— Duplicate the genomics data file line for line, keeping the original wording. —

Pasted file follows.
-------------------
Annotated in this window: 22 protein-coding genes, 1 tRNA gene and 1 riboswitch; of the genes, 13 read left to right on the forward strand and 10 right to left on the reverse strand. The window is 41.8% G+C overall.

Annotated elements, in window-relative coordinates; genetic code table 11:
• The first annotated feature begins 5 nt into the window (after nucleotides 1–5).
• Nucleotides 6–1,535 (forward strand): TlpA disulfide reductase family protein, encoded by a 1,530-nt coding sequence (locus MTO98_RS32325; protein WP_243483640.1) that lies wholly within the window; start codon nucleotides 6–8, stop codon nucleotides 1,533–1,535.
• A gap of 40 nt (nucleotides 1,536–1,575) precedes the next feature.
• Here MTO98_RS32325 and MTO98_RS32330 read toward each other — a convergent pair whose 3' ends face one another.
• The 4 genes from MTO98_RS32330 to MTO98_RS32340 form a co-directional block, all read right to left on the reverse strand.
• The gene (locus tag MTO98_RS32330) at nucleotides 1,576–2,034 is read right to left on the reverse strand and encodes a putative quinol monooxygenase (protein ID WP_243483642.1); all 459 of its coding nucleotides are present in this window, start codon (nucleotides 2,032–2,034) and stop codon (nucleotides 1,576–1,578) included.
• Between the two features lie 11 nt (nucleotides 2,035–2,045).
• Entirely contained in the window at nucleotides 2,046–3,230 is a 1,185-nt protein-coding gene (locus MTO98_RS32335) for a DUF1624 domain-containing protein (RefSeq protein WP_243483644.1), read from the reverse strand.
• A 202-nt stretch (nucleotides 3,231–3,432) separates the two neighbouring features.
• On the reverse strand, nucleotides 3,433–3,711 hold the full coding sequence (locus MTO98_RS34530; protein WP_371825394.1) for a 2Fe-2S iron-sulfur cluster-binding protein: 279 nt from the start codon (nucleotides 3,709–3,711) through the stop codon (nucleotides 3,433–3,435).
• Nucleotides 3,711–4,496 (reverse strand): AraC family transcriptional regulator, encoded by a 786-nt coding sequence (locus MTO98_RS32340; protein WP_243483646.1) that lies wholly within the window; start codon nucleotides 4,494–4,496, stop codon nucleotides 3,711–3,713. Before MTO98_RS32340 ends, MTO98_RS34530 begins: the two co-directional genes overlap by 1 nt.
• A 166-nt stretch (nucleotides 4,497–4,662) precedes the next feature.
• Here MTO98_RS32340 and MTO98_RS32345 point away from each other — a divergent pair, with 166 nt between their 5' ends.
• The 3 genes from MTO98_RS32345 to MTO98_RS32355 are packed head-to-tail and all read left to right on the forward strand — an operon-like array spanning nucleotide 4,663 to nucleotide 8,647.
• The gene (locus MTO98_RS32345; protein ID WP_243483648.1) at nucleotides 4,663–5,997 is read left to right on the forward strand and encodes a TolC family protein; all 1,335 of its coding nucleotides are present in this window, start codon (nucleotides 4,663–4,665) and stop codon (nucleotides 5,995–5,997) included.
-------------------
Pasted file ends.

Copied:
Annotated in this window: 22 protein-coding genes, 1 tRNA gene and 1 riboswitch; of the genes, 13 read left to right on the forward strand and 10 right to left on the reverse strand. The window is 41.8% G+C overall.

Annotated elements, in window-relative coordinates; genetic code table 11:
• The first annotated feature begins 5 nt into the window (after nucleotides 1–5).
• Nucleotides 6–1,535 (forward strand): TlpA disulfide reductase family protein, encoded by a 1,530-nt coding sequence (locus MTO98_RS32325; protein WP_243483640.1) that lies wholly within the window; start codon nucleotides 6–8, stop codon nucleotides 1,533–1,535.
• A gap of 40 nt (nucleotides 1,536–1,575) precedes the next feature.
• Here MTO98_RS32325 and MTO98_RS32330 read toward each other — a convergent pair whose 3' ends face one another.
• The 4 genes from MTO98_RS32330 to MTO98_RS32340 form a co-directional block, all read right to left on the reverse strand.
• The gene (locus tag MTO98_RS32330) at nucleotides 1,576–2,034 is read right to left on the reverse strand and encodes a putative quinol monooxygenase (protein ID WP_243483642.1); all 459 of its coding nucleotides are present in this window, start codon (nucleotides 2,032–2,034) and stop codon (nucleotides 1,576–1,578) included.
• Between the two features lie 11 nt (nucleotides 2,035–2,045).
• Entirely contained in the window at nucleotides 2,046–3,230 is a 1,185-nt protein-coding gene (locus MTO98_RS32335) for a DUF1624 domain-containing protein (RefSeq protein WP_243483644.1), read from the reverse strand.
• A 202-nt stretch (nucleotides 3,231–3,432) separates the two neighbouring features.
• On the reverse strand, nucleotides 3,433–3,711 hold the full coding sequence (locus MTO98_RS34530; protein WP_371825394.1) for a 2Fe-2S iron-sulfur cluster-binding protein: 279 nt from the start codon (nucleotides 3,709–3,711) through the stop codon (nucleotides 3,433–3,435).
• Nucleotides 3,711–4,496 (reverse strand): AraC family transcriptional regulator, encoded by a 786-nt coding sequence (locus MTO98_RS32340; protein WP_243483646.1) that lies wholly within the window; start codon nucleotides 4,494–4,496, stop codon nucleotides 3,711–3,713. Before MTO98_RS32340 ends, MTO98_RS34530 begins: the two co-directional genes overlap by 1 nt.
• A 166-nt stretch (nucleotides 4,497–4,662) precedes the next feature.
• Here MTO98_RS32340 and MTO98_RS32345 point away from each other — a divergent pair, with 166 nt between their 5' ends.
• The 3 genes from MTO98_RS32345 to MTO98_RS32355 are packed head-to-tail and all read left to right on the forward strand — an operon-like array spanning nucleotide 4,663 to nucleotide 8,647.
• The gene (locus MTO98_RS32345; protein ID WP_243483648.1) at nucleotides 4,663–5,997 is read left to right on the forward strand and encodes a TolC family protein; all 1,335 of its coding nucleotides are present in this window, start codon (nucleotides 4,663–4,665) and stop codon (nucleotides 5,995–5,997) included.